The fact that we agree that justice does not require elimination of immigration laws is somewhat surprising to me. I thought Matthew would be taking the position that U.S. immigration laws are unjust. Instead, he has repeatedly affirmed the legitimacy of U.S. immigration law as a matter of justice. And rather than identifying specific manifestations of injustice in U.S. law that must be remedied, Matthew has instead argued for relatively minor prudential adjustments to current law.

Specifically, Matthew has proposed marginally increasing the number of visas made available annually (without identifying any specific number to award), modifying how visas are distributed (by focusing on the “market” and “employer” interests), adjusting enforcement practices (favoring fines followed by pathways to citizenship rather than deportation), and heightening enforcement of immigration laws in regards to visa-overstays.

I am referring to Matthew’s proposals as a prudential arguments (as opposed to principled arguments) because Matthew disclaims the suggestion that justice requires the adjustments he recommends. He also concedes that even if his proposals are adopted U.S. immigration law will remain imperfect, and unintended consequences will follow from these legislative proposals. These concessions are important because Matthew seems to be deferring to democratic resolution of the question of the content of the law. If this is so, I fully agree with him.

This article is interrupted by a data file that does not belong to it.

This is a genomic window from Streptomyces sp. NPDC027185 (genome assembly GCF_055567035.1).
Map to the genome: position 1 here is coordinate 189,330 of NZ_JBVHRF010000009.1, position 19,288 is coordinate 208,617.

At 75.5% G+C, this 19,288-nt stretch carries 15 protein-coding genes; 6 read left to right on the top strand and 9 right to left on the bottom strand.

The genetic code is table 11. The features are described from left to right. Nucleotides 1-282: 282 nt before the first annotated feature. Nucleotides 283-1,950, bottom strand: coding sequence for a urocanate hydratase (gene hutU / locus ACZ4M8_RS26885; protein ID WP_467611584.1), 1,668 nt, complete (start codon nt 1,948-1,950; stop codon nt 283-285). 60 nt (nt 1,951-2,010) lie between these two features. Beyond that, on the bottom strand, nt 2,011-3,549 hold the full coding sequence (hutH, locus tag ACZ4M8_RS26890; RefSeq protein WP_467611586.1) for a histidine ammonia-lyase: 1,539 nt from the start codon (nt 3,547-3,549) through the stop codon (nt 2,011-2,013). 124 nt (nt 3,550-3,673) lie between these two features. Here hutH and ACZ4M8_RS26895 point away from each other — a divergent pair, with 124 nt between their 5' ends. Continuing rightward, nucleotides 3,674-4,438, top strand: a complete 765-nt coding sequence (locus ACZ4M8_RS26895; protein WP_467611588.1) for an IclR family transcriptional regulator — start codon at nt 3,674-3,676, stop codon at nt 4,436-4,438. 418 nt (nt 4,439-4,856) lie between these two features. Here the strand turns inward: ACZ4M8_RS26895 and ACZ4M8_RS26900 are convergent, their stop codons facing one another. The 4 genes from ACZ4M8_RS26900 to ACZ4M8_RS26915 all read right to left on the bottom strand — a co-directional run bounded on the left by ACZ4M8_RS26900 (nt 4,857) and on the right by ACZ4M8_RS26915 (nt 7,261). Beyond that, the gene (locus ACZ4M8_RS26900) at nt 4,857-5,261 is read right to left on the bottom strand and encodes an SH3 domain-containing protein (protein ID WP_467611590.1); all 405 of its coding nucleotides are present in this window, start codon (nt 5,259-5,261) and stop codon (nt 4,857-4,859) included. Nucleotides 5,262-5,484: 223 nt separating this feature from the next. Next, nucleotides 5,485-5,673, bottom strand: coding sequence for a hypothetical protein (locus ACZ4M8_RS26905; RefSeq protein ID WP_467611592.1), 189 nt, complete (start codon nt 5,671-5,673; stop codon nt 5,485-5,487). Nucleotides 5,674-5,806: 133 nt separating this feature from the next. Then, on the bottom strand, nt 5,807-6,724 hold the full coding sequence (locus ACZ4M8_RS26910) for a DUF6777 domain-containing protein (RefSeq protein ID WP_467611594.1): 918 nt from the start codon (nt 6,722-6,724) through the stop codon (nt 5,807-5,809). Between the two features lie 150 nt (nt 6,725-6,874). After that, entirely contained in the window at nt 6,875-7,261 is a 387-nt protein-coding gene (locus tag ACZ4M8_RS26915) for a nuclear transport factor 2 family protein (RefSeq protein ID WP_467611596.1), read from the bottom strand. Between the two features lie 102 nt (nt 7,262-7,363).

This is not the place where I thought I’d find myself in this conversation. I assumed that Matthew would be making the argument that immigration law itself was a violation of individual rights to migrate rooted in justice. Instead, Matthew concedes that nations possess the sovereign obligation to regulate their borders. He just wants legislators to approve a few more visas a year, more vigorous immigration enforcement regarding visa overstays, and modification of the means of enforcement.